step by step, incident by incident, moment by moment from a countless multitude of the most diverse circumstances, and is only conceived of in its entirety, when it is an accomplished fact, and has become the past.

At the council at Fili the accepted idea among the Russians—the course taken for granted in fact—was retreat in a direct line back, that is, along the Nizhni road. Evidence of this is that the majority of votes at the council were for adopting this course, and the commander-in-chief’s famous conversation after the council with Lansky, the head of the commissariat department, is an even more striking proof of it. Lansky submitted to the commander-in-chief that the chief supplies for the army were stored along the Oka, in the Tula and Kazan provinces, and that if they retreated along the Nizhni road, the army would be cut off from its supplies by the broad river Oka, across which transport in the early winter was impossible. This was the first proof of the necessity of departing from the course that had at first seemed the most natural one, the retreat along the Nizhni road. The army kept more to the south along the Ryazan road, closer to its supplies. Later on the inactivity of the French, who positively lost sight of the Russian army, anxiety for the defence of the Tula arsenal, and above all, the advantage of being near their supplies led the army to turn even more to the south, to the Tula road. After crossing by a forced march behind Pahra to the Tula road, the generals of the Russian army intended to remain at Podolsk, and had no idea of the Tarutino position. But an infinite number of circumstances, among them the reappearance of French troops on the scene, and plans for giving battle, and most of all, the abundance of supplies in Kaluga, led our army to turn even more to the south, and to pass from the Tula to the Kaluga road to Tarutino, a central position between their lines of communication with their supplies. Just as it is impossible to answer the question what date Moscow was abandoned, it is impossible too to say precisely when and by whom it was decided to move the army to Tarutino. It was only after the army, through the action of innumerable infinitesimally small forces, had been brought to Tarutino, that people began to protest to themselves that that was the course they had desired, and had long foreseen as the right one.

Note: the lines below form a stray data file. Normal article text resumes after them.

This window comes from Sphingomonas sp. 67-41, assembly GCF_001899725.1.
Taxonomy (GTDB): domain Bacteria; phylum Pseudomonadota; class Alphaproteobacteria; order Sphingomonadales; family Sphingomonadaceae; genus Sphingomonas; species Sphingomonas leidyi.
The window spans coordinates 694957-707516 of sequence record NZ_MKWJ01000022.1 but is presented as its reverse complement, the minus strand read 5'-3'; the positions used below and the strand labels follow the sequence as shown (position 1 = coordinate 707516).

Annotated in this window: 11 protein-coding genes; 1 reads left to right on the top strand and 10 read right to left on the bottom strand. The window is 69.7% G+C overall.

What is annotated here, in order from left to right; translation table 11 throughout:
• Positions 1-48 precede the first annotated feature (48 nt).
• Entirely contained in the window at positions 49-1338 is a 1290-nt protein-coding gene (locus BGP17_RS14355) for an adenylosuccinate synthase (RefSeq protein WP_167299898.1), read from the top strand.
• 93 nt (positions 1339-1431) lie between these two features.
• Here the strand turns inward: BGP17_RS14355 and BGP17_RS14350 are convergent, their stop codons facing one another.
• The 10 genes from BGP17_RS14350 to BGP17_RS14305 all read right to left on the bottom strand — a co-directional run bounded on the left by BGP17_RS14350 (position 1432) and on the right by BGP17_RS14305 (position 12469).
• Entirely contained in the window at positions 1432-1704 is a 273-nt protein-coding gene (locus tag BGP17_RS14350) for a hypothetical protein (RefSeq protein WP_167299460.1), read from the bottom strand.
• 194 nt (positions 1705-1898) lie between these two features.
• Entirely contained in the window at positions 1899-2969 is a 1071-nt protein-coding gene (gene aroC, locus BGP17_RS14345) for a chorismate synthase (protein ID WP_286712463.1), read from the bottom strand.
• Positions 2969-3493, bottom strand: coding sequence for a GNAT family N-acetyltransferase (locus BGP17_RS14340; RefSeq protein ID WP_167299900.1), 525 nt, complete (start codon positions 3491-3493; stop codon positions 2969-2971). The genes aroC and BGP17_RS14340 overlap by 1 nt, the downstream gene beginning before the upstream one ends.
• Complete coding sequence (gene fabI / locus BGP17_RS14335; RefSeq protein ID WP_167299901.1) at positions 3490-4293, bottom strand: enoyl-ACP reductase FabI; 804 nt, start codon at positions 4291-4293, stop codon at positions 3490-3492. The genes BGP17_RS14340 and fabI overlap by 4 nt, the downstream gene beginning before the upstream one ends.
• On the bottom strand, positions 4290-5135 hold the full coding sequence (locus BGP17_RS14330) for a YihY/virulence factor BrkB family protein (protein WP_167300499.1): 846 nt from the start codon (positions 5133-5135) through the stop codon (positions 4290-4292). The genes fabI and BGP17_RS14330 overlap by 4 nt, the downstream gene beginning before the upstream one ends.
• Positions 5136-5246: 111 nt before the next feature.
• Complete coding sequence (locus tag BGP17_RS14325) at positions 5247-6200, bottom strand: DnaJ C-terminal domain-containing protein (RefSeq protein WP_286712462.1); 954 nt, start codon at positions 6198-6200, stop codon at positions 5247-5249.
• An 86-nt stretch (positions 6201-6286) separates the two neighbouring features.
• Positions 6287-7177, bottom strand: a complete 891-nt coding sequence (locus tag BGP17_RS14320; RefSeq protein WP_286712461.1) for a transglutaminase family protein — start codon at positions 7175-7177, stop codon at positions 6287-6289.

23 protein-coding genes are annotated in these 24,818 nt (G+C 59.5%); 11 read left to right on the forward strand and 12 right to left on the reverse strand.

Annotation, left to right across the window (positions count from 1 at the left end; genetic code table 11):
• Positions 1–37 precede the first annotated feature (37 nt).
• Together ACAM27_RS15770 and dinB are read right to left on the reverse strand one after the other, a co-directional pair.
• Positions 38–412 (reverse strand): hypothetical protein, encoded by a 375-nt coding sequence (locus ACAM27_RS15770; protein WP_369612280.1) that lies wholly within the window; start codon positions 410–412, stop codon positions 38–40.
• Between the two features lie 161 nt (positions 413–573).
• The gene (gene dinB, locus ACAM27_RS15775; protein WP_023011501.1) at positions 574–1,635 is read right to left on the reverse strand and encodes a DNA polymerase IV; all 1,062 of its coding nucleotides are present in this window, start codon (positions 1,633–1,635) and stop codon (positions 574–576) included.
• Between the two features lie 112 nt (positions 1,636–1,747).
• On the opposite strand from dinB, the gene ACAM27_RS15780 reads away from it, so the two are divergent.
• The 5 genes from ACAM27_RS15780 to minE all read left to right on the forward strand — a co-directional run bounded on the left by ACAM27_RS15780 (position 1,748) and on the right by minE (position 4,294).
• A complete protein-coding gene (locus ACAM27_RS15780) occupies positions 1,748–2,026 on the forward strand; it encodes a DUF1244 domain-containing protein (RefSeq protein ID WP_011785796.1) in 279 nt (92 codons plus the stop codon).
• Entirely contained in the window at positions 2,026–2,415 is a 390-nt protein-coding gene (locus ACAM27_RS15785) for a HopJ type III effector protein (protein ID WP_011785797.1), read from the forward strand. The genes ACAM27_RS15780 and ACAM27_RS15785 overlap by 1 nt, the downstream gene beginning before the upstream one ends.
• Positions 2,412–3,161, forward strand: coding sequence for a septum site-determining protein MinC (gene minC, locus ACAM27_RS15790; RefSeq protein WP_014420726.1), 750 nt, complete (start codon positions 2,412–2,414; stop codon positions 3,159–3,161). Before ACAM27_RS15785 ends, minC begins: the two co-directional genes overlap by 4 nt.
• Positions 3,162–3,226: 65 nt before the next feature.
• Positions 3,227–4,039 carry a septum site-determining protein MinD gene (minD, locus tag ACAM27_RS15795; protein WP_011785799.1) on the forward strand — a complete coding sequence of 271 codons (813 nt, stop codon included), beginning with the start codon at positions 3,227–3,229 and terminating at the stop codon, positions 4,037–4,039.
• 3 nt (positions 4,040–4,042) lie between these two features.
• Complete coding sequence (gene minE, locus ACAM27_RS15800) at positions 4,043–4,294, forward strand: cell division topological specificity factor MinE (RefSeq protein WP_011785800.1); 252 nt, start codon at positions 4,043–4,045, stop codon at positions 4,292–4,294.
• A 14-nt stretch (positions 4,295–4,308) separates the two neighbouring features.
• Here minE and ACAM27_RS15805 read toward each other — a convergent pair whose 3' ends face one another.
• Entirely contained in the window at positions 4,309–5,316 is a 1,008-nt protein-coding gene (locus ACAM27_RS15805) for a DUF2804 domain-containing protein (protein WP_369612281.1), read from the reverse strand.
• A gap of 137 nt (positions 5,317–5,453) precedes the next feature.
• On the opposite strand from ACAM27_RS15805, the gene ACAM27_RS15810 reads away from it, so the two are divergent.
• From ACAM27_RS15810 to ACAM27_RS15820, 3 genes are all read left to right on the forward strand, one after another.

By PanEris using Melati.

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